…anulbaṇáṃ vayata jóguvām ápaḥ.
Weave ye the singers’ work without a knot.

—Rigveda 10.53.6

Those pale cream swaths of handmade linen, brought
From Sicily around 1905
Lay in our rag drawer over sixty years.
We kept them for whatever simple needs
Arose from time to time in household tasks:
A patch on some old garment, or a strip
Of lining to sew on a tattered hem;
A bit of bandage, or a cleaning cloth;
Wrapping for stored items, or just rags
Required for wipe-ups or for polishing.
I used the linen, tightly sewn and glued,
To reinforce the broken spines of books
And every volume so repaired now sits
Sturdy and strong on bookshelves. Though all gone,
Those linen swaths, like vanished, estranged friends
Haunt my remembrance and evoke regret.
We ripped it lavishly, as if the stuff
Were from an endless bolt’s eternal loom.
But why do otherwise? It was plain cloth,
No rarer than a dozen household goods
We used reflexively: old plates and trays,
Cookware, cutlery, and garden tools.

But I now think of women at their spindles
In warm Sicilian cottages suffused
With scent of oranges and candle-wax,
Twisting the flaxen fibers to form thread
And winding it on massive wooden spools
Sold to the patient weavers, whose swift hands
Sent shuttles running through the plaited weft.
These made the linen sheets. What year was that?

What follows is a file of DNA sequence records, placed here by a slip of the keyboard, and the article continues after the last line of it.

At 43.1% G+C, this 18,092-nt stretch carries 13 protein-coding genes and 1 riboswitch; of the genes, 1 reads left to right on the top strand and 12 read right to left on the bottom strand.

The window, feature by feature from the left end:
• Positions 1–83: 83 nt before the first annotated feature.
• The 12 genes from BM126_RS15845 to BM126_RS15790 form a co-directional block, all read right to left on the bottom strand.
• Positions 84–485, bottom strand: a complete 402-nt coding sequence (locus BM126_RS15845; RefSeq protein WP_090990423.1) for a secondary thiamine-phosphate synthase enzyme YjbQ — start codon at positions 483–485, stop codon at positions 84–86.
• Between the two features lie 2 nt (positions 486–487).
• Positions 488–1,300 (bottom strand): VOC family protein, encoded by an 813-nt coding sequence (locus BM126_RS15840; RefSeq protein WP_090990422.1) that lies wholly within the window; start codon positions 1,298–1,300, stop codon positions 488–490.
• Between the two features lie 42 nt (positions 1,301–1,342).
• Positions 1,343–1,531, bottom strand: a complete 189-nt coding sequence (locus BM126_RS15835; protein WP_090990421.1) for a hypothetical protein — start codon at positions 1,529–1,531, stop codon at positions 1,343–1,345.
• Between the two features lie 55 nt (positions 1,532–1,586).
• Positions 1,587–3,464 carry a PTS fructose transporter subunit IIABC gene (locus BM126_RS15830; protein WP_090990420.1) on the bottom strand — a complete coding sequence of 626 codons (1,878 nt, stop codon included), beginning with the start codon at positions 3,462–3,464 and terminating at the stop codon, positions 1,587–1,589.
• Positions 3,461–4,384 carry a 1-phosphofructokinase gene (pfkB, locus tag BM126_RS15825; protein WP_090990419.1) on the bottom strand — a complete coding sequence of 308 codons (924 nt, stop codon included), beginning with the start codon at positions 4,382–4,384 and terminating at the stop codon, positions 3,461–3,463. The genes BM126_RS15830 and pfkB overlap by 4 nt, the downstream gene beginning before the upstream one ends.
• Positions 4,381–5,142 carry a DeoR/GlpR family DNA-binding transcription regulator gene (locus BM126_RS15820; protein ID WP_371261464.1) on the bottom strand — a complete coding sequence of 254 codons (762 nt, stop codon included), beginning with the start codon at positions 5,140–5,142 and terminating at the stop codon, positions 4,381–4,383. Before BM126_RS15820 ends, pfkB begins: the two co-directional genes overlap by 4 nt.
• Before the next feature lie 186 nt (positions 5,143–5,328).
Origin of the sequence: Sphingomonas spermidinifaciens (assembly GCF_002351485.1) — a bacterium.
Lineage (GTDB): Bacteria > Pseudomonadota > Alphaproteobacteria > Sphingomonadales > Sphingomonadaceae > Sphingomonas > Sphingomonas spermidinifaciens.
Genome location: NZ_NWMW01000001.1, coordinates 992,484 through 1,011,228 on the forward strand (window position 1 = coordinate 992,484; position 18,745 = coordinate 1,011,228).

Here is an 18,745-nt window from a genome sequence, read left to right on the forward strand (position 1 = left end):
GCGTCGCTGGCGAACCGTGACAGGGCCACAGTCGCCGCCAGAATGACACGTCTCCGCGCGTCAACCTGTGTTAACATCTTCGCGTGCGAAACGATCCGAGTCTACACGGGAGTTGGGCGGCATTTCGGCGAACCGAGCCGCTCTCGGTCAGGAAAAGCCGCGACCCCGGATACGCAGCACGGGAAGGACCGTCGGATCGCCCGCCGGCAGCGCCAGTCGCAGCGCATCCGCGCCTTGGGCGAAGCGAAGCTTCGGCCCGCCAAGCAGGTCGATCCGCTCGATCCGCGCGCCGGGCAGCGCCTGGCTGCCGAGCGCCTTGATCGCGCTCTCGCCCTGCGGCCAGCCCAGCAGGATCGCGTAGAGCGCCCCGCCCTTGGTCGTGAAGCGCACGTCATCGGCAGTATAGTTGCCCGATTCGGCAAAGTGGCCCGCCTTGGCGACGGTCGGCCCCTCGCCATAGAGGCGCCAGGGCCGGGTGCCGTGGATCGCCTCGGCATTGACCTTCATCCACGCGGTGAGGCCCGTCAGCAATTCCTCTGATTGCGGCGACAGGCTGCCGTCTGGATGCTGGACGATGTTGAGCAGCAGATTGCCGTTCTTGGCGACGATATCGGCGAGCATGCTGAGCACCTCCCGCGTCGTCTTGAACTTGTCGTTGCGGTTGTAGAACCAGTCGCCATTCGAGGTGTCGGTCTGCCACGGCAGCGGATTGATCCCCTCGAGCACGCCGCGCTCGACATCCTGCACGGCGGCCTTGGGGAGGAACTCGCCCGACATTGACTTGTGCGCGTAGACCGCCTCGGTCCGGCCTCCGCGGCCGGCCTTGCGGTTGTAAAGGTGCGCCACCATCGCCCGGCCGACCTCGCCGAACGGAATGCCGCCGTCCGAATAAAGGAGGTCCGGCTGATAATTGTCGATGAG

1885? Or 92?
No matter. They went into the trousseau
My grandma brought with her to Ellis Island,
And became bedsheets, lasting twenty years
Until they were consigned to our rag drawer.
By 1987 all was gone,
Save for those well-stitched bindings in my books,
Just visible at the edge of every spine.

And I think of roughly textured cloth
Smoothed by the steady rub of passing years,
But still as firm and tight as on the day
It came from the treadle-loom that gave it shape,
Weaving the fabric that would clothe our lives,
Our work, our sleep, our dreams, and our old books—
Textum for texts! What benison in this:
The generating spindle gives the thread
That shuttles through the womb of warp and woof,
And from that sacred union there is made
The garment of these sacramental words—
Mine, or the words of others, firmly bound
With spines of handmade linen. Can I feel
Its absence now, and not shrink inwardly,
Recalling a world far distant, but still loved?
The text and texture of identity,
The flaxen threads of what was, and still is,
Remain forever, and we cannot change
The spindle’s turn, the crisscross of the loom.

Give me the spinner’s skill, the weaver’s art—
The sure hand to make text well woven, firm,
Yet pliant as those linen swaths that lay
For sixty years in readiness to serve
Our home’s small needs and purposes. That wish
Hovers about my pen, and every line
I strive to set as straight and true and smooth
As those the loom and shuttle intertwined.



Joseph S. Salemi has published five books of poetry, and his poems, translations and scholarly articles have appeared in over one hundred publications world-wide.  He is the editor of the literary magazine Trinacria and writes for Expansive Poetry On-line. He teaches in the Department of Humanities at New York University and in the Department of Classical Languages at Hunter College.

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14 Responses

  1. Joe Tessitore

    Is there anyone who can’t relate to this?
    So very well done, Dottore.

  2. Susan Jarvis Bryant